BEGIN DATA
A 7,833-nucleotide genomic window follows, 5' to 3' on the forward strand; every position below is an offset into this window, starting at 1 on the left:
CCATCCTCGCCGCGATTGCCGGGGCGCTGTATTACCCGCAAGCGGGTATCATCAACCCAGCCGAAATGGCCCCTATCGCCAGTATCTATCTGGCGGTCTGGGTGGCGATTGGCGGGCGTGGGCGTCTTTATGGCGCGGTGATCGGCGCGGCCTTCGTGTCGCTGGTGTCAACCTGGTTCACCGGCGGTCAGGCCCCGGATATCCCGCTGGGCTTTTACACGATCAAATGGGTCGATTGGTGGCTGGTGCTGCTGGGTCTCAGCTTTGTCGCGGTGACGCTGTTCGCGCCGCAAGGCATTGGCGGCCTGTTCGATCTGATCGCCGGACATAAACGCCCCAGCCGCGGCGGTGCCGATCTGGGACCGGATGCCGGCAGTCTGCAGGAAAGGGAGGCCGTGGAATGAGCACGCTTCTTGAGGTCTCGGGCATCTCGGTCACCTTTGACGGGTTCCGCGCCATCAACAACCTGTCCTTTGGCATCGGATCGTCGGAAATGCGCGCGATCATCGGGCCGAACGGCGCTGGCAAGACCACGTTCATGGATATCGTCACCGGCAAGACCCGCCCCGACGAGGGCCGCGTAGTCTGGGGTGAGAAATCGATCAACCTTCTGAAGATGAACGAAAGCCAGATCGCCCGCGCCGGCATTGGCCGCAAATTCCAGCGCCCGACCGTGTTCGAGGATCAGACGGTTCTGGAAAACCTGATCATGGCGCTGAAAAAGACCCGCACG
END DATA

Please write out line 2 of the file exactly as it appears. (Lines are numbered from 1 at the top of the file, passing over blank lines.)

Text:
CCATCCTCGCCGCGATTGCCGGGGCGCTGTATTACCCGCAAGCGGGTATCATCAACCCAGCCGAAATGGCCCCTATCGCCAGTATCTATCTGGCGGTCTGGGTGGCGATTGGCGGGCGTGGGCGTCTTTATGGCGCGGTGATCGGCGCGGCCTTCGTGTCGCTGGTGTCAACCTGGTTCACCGGCGGTCAGGCCCCGGATATCCCGCTGGGCTTTTACACGATCAAATGGGTCGATTGGTGGCTGGTGCTGCTGGGTCTCAGCTTTGTCGCGGTGACGCTGTTCGCGCCGCAAGGCATTGGCGGCCTGTTCGATCTGATCGCCGGACATAAACGCCCCAGCCGCGGCGGTGCCGATCTGGGACCGGATGCCGGCAGTCTGCAGGAAAGGGAGGCCGTGGAATGAGCACGCTTCTTGAGGTCTCGGGCATCTCGGTCACCTTTGACGGGTTCCGCGCCATCAACAACCTGTCCTTTGGCATCGGATCGTCGGAAATGCGCGCGATCATCGGGCCGAACGGCGCTGGCAAGACCACGTTCATGGATATCGTCACCGGCAAGACCCGCCCCGACGAGGGCCGCGTAGTCTGGGGTGAGAAATCGATCAACCTTCTGAAGATGAACGAAAGCCAGATCGCCCGCGCCGGCATTGGCCGCAAATTCCAGCGCCCGACCGTGTTCGAGGATCAGACGGTTCTGGAAAACCTGATCATGGCGCTGAAAAAGACCCGCACG